AVIATION SAFETY OVERSIGHT
As there is no direct commercial air service to the United States by carriers registered in Albania, the U.S. Federal Aviation Administration (FAA) has not assessed Albania's Civil Aviation Authority for compliance with International Civil Aviation Organization (ICAO) aviation safety standards. For further information, travelers may visit the FAA's web site at http://www.faa.gov/safety/programs_initiatives/oversight/iasa SPECIAL CIRCUMSTANCES: Albania's customs authorities may enforce strict regulations concerning temporary importation into or export from Albania of some items. It is advisable to contact the Embassy of Albania in Washington, D.C. or one of Albania's Consulates in the United States for specific information regarding customs requirements. As noted previously, the Albanian government considers any person in Albania of Albanian parents to be an Albanian citizen. In addition to being subject to all Albanian laws affecting U.S. citizens, dual nationals may be subject to Albanian laws that impose special obligations. Male Albanian citizens are subject to compulsory military service regulations. See our information pertaining to dual nationality. Albania is a cash economy. Credit cards and travelers checks are not generally accepted, except at the major new hotels in Tirana and some international airline offices. Travelers' checks can be changed at banks in larger towns. Automated Teller Machines (ATMs) are available in most cities. Please see our Customs Information CRIMINAL PENALTIES: While in a foreign country, a U.S. citizen is subject to that country's laws and regulations, which sometimes differ significantly from those in the United States and may not afford the protections available to the individual under U.S. law. Penalties for breaking the law can be more severe than in the United States for similar offenses. Persons violating Albania’s laws, even unknowingly, may be expelled, arrested or imprisoned. Penalties for possession, use, or trafficking in illegal drugs in Albania are severe, and convicted offenders can expect long jail sentences and heavy fines. Engaging in sexual conduct with children or using or disseminating child pornography in a foreign country is a crime, prosecutable in the United States. Please see our information on Criminal Penalties. Under Albanian law, police can detain any individual for up to 10 hours without filing formal charges. U.S. citizens are encouraged to carry a copy of their U.S. passports with them at all times to show proof of identity and U.S. citizenship if questioned by local officials.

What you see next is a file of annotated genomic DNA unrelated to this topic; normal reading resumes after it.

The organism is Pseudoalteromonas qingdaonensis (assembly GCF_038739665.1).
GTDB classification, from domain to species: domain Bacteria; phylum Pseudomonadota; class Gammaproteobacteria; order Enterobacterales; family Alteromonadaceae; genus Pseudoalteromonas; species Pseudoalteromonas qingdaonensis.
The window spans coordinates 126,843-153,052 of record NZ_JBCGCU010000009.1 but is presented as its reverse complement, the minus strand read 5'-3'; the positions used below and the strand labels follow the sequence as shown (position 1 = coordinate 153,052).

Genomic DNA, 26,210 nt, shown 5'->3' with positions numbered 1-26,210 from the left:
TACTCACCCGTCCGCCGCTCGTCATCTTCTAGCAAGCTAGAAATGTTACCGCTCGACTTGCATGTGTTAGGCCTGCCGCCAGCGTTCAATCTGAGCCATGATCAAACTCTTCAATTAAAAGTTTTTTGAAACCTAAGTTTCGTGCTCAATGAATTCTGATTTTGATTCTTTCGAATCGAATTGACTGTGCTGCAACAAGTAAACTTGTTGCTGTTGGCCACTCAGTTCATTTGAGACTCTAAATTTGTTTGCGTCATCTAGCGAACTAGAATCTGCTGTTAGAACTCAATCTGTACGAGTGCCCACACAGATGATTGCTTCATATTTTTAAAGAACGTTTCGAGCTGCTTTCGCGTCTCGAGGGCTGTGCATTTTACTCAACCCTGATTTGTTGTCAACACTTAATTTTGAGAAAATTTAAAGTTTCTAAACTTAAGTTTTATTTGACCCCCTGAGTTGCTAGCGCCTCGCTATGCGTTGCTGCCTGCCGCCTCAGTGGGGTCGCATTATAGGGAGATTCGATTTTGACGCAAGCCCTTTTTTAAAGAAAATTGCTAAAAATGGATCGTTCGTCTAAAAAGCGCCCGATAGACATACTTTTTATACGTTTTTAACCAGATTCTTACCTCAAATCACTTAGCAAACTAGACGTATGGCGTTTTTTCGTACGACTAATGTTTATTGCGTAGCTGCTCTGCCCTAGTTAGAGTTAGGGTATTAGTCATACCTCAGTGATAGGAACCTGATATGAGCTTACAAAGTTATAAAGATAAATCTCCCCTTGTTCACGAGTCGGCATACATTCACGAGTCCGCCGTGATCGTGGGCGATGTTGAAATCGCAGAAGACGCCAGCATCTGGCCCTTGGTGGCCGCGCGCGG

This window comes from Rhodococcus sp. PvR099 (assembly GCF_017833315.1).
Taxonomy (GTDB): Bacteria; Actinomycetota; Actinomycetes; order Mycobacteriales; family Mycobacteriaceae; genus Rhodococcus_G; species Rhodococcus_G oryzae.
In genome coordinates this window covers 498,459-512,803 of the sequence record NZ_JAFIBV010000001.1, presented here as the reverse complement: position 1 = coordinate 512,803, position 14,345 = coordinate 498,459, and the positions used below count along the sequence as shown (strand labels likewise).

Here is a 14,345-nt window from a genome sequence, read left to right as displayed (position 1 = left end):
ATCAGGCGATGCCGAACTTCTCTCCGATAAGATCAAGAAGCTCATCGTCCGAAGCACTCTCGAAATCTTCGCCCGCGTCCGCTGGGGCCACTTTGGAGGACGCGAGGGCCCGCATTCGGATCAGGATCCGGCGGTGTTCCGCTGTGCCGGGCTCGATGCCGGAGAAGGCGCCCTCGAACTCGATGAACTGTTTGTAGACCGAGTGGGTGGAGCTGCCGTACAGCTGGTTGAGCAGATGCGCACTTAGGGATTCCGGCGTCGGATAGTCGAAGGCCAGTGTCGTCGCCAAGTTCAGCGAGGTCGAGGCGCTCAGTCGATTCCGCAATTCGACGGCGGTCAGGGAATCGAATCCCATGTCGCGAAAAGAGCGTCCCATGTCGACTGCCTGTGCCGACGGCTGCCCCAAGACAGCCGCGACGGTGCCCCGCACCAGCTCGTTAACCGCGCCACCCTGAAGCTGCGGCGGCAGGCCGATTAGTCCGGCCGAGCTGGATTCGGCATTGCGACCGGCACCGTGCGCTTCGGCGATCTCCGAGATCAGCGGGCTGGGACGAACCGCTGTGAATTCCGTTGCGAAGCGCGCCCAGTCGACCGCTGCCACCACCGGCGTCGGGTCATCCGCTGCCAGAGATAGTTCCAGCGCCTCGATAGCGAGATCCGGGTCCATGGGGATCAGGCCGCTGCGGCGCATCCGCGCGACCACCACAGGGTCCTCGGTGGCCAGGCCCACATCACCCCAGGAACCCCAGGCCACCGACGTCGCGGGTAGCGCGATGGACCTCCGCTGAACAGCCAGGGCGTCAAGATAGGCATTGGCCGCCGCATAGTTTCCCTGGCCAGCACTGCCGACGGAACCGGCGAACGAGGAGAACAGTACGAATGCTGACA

For information see our Office of Children’s Issues web pages on intercountry adoption and international parental child abduction.
REGISTRATION / EMBASSY LOCATION
Americans living or traveling in Albania are encouraged to register with the nearest U.S. Embassy or Consulate through the State Department’s travel registration web site and to obtain updated information on travel and security within Albania. Americans without Internet access may register directly with the nearest U.S. Embassy or Consulate. By registering, American citizens make it easier for the Embassy or Consulate to contact them in case of emergency. The U.S. Embassy is located at Rruga Elbasanit 103, tel. (355)(4) 2247285; fax (355)(4) 2232222. The U.S. Embassy web site is http://tirana.usembassy.gov/ * * * This replaces the Consular Information Sheet dated June 10, 2008, to update sections on Entry and Exit Requirements, Medical Facilities and Health Information, and Traffic Safety and Road Conditions.